Curtis Deutsch, Ph.D., Director, Psychobiology Program, Eunice Kennedy Shriver Center, University of Massachusetts Medical School
With the support of NIH, we have developed the first quantitative normative database to diagnose craniofacial abnormalities. This new informatics resource, combined with novel methods in 3D surface imaging and 3D morphometry, provides the means of defining features of medical genetic conditions. These techniques permit, for the first time, objective and reliable quantitative diagnosis on a graded continuum.
2:15 Bounded Rationality Approach to Artificial Intelligence and Its Implications for Understanding and Treatment of Autism
Simon Berkovich, Ph.D., Professor, Computer Science, The George Washington University
A “Big Data” computational model for the brain manipulates explicitly with a small portion of data on top of an implicit context of all other data. The resultant bounded rationality scheme of Artificial Intelligence relies on simple operational models enhanced with context-determined selections. This presentation discusses “Big Data” processing ideology that might be useful for understanding the mechanisms of autism.
2:45 H3 Biomedicine / Tessella Translational Informatics Platform (TIP)
Stephen Kottmann, Ph.D., Consultant, Tessella, Inc.
Lihua Yu, Ph.D., Director, Bioinformatics, H3 Biomedicine, Inc.
Recent efforts, in both the public and private sectors, to assemble large datasets of cancer cell line pharmacogenomic profiles have proven effective at identifying biomarkers for drug sensitivity and resistance. Here we describe the theory and implementation of an informatics platform developed by H3 Biomedicine and Tessella, which provides flexible aggregation and interrogation of pharmacogenomics data from many sources.
3:15 Refreshment Break in the Exhibit Hall with Poster Viewing
3:45 InSilico DB Genomic Datasets Hub: An Efficient Starting Point for Managing and Analyzing Genomewide Studies in GenePattern, Integrative Genomics Viewer, and R/Bioconductor
David Weiss, Ph.D., CEO, InSilico Genomics
Alain Coletta, Ph.D., Co-Founder and CTO, InSilico Genomics
The InSilico DB platform is a powerful collaborative environment, with advanced capabilities for biocuration, datasets subsetting and combination, and datasets sharing. InSIlico DB solution architecture will be presented along with a live demo of the InSilico DB online platform. Learn how more than 1000 users from top academic and research institutions are using InSilico DB in their daily research.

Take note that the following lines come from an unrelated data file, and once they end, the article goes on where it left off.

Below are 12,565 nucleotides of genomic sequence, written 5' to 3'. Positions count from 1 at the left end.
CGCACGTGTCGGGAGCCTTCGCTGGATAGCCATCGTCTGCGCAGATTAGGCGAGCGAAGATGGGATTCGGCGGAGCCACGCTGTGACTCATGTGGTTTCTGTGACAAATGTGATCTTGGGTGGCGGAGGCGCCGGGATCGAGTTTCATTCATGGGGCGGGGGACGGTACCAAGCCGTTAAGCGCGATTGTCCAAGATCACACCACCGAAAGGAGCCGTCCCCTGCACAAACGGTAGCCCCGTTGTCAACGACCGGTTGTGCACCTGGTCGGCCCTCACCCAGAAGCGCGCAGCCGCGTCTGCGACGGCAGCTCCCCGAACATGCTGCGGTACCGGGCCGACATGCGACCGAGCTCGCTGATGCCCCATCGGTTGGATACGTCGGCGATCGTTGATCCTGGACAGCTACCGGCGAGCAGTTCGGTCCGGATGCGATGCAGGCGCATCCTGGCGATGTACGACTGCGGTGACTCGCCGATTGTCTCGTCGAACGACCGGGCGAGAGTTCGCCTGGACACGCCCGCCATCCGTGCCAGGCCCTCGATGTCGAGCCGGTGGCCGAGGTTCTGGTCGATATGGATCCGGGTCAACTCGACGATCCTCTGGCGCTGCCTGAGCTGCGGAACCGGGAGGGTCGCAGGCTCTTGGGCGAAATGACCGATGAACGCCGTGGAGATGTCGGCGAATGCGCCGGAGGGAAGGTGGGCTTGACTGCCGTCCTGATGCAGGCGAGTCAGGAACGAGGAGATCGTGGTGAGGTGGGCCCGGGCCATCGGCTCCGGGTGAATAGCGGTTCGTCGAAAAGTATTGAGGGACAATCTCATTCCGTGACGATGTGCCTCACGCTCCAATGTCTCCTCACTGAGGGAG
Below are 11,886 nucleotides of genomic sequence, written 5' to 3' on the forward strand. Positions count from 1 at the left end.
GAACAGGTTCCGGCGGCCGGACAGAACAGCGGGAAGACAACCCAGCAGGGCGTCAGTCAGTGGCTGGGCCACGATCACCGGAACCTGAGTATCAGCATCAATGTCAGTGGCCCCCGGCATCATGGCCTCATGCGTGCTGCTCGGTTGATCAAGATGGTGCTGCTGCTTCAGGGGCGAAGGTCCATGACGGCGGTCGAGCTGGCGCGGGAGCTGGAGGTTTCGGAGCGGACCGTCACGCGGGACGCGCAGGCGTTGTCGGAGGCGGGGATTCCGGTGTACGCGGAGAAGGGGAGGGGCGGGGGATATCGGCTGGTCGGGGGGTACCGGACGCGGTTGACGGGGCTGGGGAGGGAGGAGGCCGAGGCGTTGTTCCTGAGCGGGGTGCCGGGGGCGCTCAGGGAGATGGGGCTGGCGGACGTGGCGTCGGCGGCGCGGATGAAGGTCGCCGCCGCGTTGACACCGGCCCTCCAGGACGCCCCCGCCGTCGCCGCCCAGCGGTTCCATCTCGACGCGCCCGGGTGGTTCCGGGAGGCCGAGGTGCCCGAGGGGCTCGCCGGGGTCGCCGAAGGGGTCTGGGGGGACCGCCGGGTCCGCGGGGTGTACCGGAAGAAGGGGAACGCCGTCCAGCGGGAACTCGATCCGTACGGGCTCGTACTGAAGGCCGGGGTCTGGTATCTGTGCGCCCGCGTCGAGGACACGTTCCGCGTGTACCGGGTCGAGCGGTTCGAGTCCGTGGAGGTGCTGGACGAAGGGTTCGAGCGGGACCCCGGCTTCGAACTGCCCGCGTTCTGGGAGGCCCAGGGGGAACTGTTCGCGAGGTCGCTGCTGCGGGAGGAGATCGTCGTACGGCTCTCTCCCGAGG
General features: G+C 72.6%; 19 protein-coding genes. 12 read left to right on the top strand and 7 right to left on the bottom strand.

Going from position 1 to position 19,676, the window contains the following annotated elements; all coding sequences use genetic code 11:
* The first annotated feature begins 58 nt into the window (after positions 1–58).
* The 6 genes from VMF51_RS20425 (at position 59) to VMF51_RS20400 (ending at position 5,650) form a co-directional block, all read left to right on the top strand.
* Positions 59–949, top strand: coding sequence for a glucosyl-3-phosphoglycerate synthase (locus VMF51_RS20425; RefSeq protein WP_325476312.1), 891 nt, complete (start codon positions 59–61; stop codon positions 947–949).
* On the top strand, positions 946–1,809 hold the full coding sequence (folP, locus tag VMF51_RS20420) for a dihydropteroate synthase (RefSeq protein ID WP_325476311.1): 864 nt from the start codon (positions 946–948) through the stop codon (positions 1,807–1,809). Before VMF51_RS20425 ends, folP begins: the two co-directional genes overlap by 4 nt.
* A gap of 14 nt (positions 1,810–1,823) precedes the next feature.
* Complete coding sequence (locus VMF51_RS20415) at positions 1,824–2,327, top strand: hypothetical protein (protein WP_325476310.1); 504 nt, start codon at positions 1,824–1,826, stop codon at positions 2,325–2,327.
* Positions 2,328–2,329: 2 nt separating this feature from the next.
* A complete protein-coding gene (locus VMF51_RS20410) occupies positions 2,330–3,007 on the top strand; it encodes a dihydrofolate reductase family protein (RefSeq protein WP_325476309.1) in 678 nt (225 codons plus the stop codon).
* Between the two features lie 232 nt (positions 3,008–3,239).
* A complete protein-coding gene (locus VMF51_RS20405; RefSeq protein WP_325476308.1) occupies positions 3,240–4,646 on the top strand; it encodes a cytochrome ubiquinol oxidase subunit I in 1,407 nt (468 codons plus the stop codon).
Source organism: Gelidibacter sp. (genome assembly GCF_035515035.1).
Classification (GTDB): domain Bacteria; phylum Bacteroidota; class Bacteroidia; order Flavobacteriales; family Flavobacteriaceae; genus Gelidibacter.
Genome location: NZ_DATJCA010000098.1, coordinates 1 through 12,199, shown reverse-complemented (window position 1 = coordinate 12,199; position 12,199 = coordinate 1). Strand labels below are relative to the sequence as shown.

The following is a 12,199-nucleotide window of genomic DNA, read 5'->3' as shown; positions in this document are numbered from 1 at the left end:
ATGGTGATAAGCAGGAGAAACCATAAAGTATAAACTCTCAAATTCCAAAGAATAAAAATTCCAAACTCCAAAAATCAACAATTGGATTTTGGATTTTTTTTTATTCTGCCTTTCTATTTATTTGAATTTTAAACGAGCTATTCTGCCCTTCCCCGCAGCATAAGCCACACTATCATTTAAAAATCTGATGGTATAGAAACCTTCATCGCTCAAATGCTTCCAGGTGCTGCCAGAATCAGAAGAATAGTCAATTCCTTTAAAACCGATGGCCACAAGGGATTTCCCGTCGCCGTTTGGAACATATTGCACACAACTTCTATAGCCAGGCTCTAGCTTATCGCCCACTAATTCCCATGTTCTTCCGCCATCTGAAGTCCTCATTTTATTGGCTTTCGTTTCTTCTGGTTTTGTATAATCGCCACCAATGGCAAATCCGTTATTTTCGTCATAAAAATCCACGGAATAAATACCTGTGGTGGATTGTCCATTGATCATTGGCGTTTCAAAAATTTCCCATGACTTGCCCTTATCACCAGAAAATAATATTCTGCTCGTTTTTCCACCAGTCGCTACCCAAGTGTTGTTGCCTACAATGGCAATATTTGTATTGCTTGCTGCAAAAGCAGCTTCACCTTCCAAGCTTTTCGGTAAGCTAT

4:15 Constructing a Comprehensive Map for Molecules Implicated in Obesity and Its Induced Disorders
Kamal Rawal, Ph.D., Faculty, Biotechnology and Bioinformatics, Jaypee Institute of Information Technology
We have constructed a comprehensive map of all the molecules (genes, proteins, and metabolites) reported to be implicated in obesity. This map paves the way to understanding the pathophysiology of obesity and identify drug targets and off-targets for existing drugs. This talk discusses the integrated approach we used in combining public resources, abstracts, and research articles to construct this map.
4:45 Quality Assurance: An Essential Step for Gene Expression Analysis Using Deep Sequencing
Dan Kearns, Director, Software Development, Maverix Biomics, Inc.
Dave Mandelkern, CEO & Co-Founder, Maverix Biomics, Inc.
With the advancement of deep sequencing technologies, researchers expect to obtain high quality results from their studies. However, this cannot be obtained solely by successful sequencing runs. Multiple data checks and pre-processing must be performed before downstream analysis. In this case study, we will present an automated quality assurance pipeline that helps improve gene expression analysis results.
5:00 DDN LS Appliance - Simple Platform for NGS Analysis, Data Distribution and Collaboration
Jose L. Alvarez, WW Director Life Sciences, DataDirect Networks
With this unique approach the DDN LS appliance can deliver flexible data ingest options, optimized data analysis resources, a policy based data tiering/archive solution and a geo-distributed secure collaboration platform. The appliance delivers 1.46X better performance on popular LS applications like Bowtie when compared to NFS based solutions.